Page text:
History has proven repeatedly that democratic political institutions where citizens elect government officials to represent themselves and the economy and is run on free market principles is the most successful political institution. Although democracy is not without error, many scholars agree that no other political institution is superior.
The world was astounded when the U.S. Constitution was enacted in Philadelphia on Sep. 17, 1787. Until then, monarchies ruled most countries in the world, and ultimate power in those countries resided with the King. Life and death was at the King’s mercy, and every property– from land down to birds in the sky–was considered the King’s property. The U.S., however, shook the world when the young state’s Constitution mandated to have its citizens elect the President every four years, created a legislative body where representatives were elected in proportion to the population. It also established a Supreme Court where judges decided punitive actions.
The democratic political system, which was adopted through great pain, came to have numerous problems with the passing of time–the most significant being the gap between the poor and the rich. Despite the emphasis on human equality, human capability is not equal, thus creating benefits for the wealthy while equal opportunities deteriorated, even below the conditions under the old monarchy. Against the ills of such conditions, socialism and communism sprung up to promote equality for all citizens. However, these political institutions are now extinct with North Korea existing as their remnant; but as we all know, North Korea is neither a socialist nor a communist state, but simply a poverty-stricken nation with hereditary rule passed on from father to son.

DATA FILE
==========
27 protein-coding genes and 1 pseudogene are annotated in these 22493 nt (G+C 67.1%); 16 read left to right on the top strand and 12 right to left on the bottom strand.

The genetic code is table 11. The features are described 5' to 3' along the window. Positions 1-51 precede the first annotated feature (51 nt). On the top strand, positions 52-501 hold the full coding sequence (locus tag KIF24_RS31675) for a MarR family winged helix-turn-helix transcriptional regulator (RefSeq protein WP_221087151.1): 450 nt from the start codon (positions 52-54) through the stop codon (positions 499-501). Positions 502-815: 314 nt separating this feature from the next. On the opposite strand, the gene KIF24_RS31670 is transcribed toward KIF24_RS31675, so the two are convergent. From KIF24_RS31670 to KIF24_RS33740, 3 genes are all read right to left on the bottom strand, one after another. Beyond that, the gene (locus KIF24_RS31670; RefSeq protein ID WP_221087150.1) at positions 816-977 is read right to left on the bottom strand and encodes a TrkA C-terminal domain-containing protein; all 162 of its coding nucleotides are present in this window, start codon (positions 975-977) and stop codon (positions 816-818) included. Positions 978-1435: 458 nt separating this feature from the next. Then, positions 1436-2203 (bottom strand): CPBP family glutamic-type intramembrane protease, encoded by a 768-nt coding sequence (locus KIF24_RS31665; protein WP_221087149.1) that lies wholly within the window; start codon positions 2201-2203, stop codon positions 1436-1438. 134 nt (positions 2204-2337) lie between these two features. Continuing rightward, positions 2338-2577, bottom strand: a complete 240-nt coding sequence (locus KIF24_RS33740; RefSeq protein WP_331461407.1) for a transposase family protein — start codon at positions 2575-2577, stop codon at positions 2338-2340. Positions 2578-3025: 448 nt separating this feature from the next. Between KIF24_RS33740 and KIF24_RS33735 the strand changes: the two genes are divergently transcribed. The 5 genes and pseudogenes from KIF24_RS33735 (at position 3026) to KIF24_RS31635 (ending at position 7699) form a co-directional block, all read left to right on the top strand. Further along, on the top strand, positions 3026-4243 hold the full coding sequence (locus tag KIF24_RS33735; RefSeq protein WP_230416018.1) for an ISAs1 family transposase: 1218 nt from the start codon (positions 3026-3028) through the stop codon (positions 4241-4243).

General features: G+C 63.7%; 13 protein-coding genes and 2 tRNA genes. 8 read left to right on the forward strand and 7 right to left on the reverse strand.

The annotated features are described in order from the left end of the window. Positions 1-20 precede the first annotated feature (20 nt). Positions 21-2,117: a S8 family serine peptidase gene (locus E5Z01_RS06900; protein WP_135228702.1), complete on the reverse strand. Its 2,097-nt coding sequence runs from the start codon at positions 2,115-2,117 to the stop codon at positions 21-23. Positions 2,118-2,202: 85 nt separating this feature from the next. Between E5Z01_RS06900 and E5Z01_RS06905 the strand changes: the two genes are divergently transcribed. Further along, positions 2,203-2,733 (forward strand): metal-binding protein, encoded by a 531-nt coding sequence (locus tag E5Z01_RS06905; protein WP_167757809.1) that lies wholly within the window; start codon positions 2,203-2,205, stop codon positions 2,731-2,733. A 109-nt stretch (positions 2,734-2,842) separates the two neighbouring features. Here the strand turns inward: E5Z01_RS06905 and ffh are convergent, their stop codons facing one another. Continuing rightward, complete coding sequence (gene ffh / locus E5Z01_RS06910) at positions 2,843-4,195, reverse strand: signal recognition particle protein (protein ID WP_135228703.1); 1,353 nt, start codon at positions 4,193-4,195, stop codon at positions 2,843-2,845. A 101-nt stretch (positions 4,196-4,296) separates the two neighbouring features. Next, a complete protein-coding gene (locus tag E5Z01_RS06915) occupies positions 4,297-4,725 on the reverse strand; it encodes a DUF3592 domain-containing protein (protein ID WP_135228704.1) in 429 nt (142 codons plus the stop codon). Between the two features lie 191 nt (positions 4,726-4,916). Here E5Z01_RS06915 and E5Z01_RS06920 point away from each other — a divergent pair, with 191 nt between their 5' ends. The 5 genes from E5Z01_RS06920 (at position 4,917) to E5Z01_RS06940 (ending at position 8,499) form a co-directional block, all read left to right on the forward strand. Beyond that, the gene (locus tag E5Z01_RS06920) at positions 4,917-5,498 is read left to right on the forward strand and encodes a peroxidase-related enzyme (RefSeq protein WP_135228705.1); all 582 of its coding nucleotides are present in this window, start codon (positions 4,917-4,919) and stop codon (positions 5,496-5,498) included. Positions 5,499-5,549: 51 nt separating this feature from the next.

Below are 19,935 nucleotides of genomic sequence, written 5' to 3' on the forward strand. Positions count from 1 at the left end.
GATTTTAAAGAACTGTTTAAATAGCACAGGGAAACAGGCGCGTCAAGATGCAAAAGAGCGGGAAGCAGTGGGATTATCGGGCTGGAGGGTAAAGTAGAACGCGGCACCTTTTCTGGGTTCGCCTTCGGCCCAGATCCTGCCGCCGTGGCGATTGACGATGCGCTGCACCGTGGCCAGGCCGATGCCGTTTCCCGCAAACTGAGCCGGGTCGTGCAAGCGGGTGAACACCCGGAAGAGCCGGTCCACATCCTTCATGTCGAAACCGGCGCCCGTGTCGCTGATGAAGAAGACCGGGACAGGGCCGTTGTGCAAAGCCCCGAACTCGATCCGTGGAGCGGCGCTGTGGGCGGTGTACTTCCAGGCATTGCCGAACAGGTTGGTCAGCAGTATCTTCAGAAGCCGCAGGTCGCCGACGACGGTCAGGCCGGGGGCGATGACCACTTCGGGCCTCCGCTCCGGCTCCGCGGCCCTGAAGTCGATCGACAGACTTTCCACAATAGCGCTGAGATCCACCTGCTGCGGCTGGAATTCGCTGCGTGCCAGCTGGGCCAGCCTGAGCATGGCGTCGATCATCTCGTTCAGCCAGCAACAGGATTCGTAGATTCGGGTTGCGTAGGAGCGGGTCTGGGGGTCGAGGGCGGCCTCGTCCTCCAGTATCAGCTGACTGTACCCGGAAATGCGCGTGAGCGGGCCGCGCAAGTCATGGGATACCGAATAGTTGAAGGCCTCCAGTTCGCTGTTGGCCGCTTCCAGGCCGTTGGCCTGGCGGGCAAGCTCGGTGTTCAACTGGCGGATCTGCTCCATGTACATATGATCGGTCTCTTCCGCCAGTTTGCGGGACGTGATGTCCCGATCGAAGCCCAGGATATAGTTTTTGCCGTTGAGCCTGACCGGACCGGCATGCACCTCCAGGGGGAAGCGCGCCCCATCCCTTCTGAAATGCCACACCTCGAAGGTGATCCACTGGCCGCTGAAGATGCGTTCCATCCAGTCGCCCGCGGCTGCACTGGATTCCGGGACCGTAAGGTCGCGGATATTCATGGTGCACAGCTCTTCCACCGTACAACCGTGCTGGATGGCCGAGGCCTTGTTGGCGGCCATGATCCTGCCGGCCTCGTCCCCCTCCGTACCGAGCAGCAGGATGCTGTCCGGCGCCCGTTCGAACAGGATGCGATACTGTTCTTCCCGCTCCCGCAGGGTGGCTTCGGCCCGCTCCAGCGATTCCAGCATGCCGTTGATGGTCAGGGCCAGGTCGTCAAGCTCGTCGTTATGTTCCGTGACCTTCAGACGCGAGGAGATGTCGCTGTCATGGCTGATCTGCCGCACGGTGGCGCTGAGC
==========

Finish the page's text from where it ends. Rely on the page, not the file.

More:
On the other hand, the U.S. has established itself as a firm democracy solidified through years of lawmaking that led to the creation and modification of national traits. Under the principle that everyone is equal under the eyes of the law, those who committed crimes were strictly punished regardless of their background, creating a hard-core legal society with little room for emotion. However, it would have been difficult to maintain order in such a large nation if the U.S. did not adhere firmly to its legal system. American society is an amalgamation of diverse races and ethnic backgrounds that requires strict enforcement of legal institutions to keep society in order.
Recently, a series of police incidents occurred when African-Americans were killed in the United States. Republicans sided with the police, emphasizing legal order and demanding punishment for those who broke the law. Democrats have long argued for rehabilitation of criminals to re-educate them so they can adjust back into society, and spent millions of dollars on crime prevention. Republicans, on the other hand, advocated increases in the number of police and penitentiary facilities, and spent millions penalizing criminals. Republicans went further in arguing for the death penalty and attempted to ratify bills that limited appeals from criminals on death row.
Korea, on the contrary, has developed into a legal society with a unique tradition where “bad” laws can be overlooked with an understanding that even laws have tears and sympathy. Such tradition has allowed the society to become abusive and lawless at times, allowing some absurd incidents to occur: police battery by citizens, too many cases of citizens’ demands for the democratically elected President’s resignation, and vandalism in the National Assembly.
I don’t oppose Korea’s tearful and sympathetic interpretation of the law. Furthermore, I don’t consider it entirely negative to be thoughtful and considerate toward unique individual circumstances surrounding criminal activity. However, I cannot tolerate the taking of the streets for violent demonstrations without following the legal procedure to voice citizen opinion. Such actions can only be seen as illegal activities that violate the democratic principle that acknowledges people are at the heart of a nation.